‘Argonauts’ dive long-lost HMS Jason at 93m

HMS Jason bridge area and telegraph
Diver illuminates a telegraph in the bridge area of HMS Jason (Dom Robinson)

After a dedicated five-year search, scuba divers have been able to explore the 93m-deep wreck of HMS Jason in the Outer Hebrides – almost 105 years to the day the warship sank. 

The Gasperados technical dive team reported that, despite its missing bow, the World War One wreck remains in good condition.

Also read: Divers find amphibious shipwreck 100m deep off Cornwall

Launched in 1892 as a torpedo gunboat, HMS Jason was converted into a minesweeper in 1908 and continued in that role as part of Britain’s Grand Fleet during WW1.

HMS Jason afloat
HMS Jason when she was launched in 1892

On 7 April, 1917 the 70m ship was off the island of Coll, clearing mines laid two months earlier by the German submarine U-78 in a bid to block the Minches channel. Then Jason herself struck a mine and went down within five minutes, with the loss of 25 of her complement of 102 men. 

Her sinking was recorded and photographed from another minesweeper, HMS Circe, but circumstances had made it challenging to locate and dive the wreck until now.  

HMS Jason sinking
Jason’s sinking was captured from HMS Circe

The discovery of HMS Jason was the culmination of a five-year project led by Orkney-based shipwreck researcher Kevin Heath who, with family historian Wendy Sadler, had scoured the archives and the crew’s personal histories for the website Lost in Waters Deep, while sonar-scanning through diving services company SULA Diving using Halton Charters’ dive-boat Clasina.

In March this year SULA’s Bertrand Taylor recorded a mark that was expected to be HMS Jason because it was the only known sinking in the area. 

“The wreck was found 700m away from the recorded sinking position in the logbook of HMS Circe,” Heath told Divernet. “Thanks go to Bob Anderson from mv Clasina, who offered us a couple of days each spring to conduct sidescan surveys of the area.

“Although the search started five years ago, some years no or limited surveys happened because of Covid or bad weather. In fact only 10 hours of actual survey took place, with the same amount of post-processing of the usable recorded data.” 

the dive-boat Clasina
The dive-boat mv Clasina at the wreck site (Rick Ayrton)
HMS Jason’s starboard propeller
HMS Jason’s starboard propeller (Rick Ayrton)
Porthole with deadlight on HMS Hason
Porthole with deadlight (Dom Robinson)

From 12 April the 12-strong Gasperados dive-team – temporarily adopting the name “Argonauts” in honour of HMS Jason – were able to carry out dives with 20-minute bottom times on the wreck.

Concentrating on the stern area on the first day, the divers noted the distinctive starboard propeller design, the aft 120mm QF gun, Admiralty crockery and bottles. 

The following day they recorded that all the bridge equipment, including two telegraphs and the remains of the compass and helm, remained in place. The forward QF gun was present but the bow was missing from that point. Some of the four 47mm guns and the Yarrow-style boilers could also be seen – HMS Jason was powered by two triple-expansion steam engines.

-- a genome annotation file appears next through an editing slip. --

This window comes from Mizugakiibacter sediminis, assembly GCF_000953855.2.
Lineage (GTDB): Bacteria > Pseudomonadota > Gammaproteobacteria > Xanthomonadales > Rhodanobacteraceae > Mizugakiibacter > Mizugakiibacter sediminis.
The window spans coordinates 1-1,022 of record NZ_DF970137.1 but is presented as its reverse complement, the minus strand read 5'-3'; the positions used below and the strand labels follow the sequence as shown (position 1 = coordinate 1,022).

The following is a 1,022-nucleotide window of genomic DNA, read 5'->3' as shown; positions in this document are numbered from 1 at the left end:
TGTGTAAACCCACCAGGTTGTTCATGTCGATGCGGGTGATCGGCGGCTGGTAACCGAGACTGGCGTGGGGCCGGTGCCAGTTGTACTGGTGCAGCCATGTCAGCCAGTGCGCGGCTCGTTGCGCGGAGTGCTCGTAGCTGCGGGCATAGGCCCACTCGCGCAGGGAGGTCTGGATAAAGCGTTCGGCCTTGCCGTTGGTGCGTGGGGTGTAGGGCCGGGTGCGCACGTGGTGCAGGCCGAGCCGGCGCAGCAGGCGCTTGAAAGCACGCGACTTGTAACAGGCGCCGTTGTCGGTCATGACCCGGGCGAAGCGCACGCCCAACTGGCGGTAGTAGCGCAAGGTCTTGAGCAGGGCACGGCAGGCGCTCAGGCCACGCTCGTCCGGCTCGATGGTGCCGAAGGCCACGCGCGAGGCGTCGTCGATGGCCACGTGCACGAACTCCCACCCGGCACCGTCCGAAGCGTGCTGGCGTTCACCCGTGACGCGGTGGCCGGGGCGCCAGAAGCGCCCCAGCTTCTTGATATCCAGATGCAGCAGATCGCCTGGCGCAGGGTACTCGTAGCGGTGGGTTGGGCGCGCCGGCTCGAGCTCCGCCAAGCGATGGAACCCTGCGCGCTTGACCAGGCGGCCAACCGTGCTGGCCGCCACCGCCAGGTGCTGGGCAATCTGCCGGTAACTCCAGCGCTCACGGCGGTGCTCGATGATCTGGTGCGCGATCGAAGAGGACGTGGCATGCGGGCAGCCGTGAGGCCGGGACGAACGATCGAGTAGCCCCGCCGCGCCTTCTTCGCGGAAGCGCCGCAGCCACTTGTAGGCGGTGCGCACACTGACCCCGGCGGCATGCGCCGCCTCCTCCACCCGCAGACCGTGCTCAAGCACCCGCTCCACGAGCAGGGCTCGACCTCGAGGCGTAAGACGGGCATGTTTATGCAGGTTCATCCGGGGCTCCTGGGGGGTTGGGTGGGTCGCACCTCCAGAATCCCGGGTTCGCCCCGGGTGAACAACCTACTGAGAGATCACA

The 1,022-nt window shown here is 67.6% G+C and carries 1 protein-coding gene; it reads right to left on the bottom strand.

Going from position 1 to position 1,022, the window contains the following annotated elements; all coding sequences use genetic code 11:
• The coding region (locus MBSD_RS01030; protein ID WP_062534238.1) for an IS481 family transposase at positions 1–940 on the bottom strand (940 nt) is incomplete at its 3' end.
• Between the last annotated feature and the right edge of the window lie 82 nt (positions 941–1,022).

HMS Jason ship’s wheel
The ship’s wheel (Rick Ayrton)
HMS Jason forward 4.7in gun
Forward 120mm gun (Dom Robinson)
HMS Jason stern light
Stern light (Rick Ayrton)
Fish from log and lamp
The fish from Jason’s towed log and a lantern (Dom Robinson)

“It was a privilege to help identify the remains of this vessel,” said dive-team leader Steve Mortimer. “Twenty-five families can now take comfort that the location of their relatives’ ship is precisely known. We think that’s important.”

Only one body had been recovered following the sinking – that of 25-year-old stoker James Blackman from Southsea.

The divers decompressing
The divers decompressing (Rick Ayrton)

“Many people have spent a long time searching for the wreck of HMS Jason, so it was very humbling to be part of the team that were finally able to confirm her location,” Dom Robinson, one of the underwater photographers, told Divernet.

“It was also incredibly exciting and a great privilege to be on a wreck that no-one has ever dived before, although we were also acutely aware that it is the last resting place of the 24 Royal Navy personnel whose bodies were never recovered. We all very much hope that the wreck will now be given the protection it deserves.”

The Ministry of Defence has been informed of HMS Jason’s precise location and the site is expected be afforded official protection as a war grave under UK law. The designation would allow technical divers to visit, but not touch, the wreck. 

“Documenting the ship, showing people what she’s like today, is important to me,” another of the dive-team, Royal Navy officer Lt Jen Smith, told Royal Navy News. “Naval war graves are often forgotten, as it’s hard for people to remember what you can’t see… so the more we can show, explain what happened to her and her sailors, the better.

“It’s important to make sure those who served are not forgotten.”

Argonauts dive team
The Gasperados / Argonauts team

The Gasperados are planning follow-up dives to document the wreck more thoroughly. The other divers in the team were photographers Rick Ayrton and Simon Kay, videographer Fran Hockley, Bryan Watters, Will Schwarz, Tapio Kaleva, Barbara Mortimer, Steve Ashton and Maggs Ashton.​​

“It was great to see the team working together to deliver such an excellent result,” said Kevin Heath, who has been involved in identifying many WW1 shipwrecks including HMS Duke of Albany, Neesus, Albacore, Steam Pinnace 288 off HMS Valiant and the U-boats U102 and U92. The background and search for HMS Jason is documented in detail on a dedicated page at Lost in Waters Deep.


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